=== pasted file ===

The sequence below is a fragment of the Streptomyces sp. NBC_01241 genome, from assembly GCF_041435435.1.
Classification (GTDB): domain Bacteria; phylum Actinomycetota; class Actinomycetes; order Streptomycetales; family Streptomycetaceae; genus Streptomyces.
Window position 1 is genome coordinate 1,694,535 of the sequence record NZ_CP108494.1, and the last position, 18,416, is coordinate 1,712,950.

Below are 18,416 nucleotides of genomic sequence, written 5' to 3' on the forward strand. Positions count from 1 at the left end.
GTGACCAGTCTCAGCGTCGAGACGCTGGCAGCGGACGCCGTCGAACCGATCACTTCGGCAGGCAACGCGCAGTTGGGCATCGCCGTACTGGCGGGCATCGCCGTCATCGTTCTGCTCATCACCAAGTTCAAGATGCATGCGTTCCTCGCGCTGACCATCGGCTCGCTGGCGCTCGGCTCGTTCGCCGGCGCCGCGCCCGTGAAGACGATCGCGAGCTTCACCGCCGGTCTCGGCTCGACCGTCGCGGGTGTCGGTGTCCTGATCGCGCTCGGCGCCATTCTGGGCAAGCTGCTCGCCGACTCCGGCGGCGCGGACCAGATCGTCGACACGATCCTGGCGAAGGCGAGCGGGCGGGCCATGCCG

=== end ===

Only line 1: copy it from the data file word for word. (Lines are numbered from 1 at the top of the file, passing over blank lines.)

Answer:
The sequence below is a fragment of the Streptomyces sp. NBC_01241 genome, from assembly GCF_041435435.1.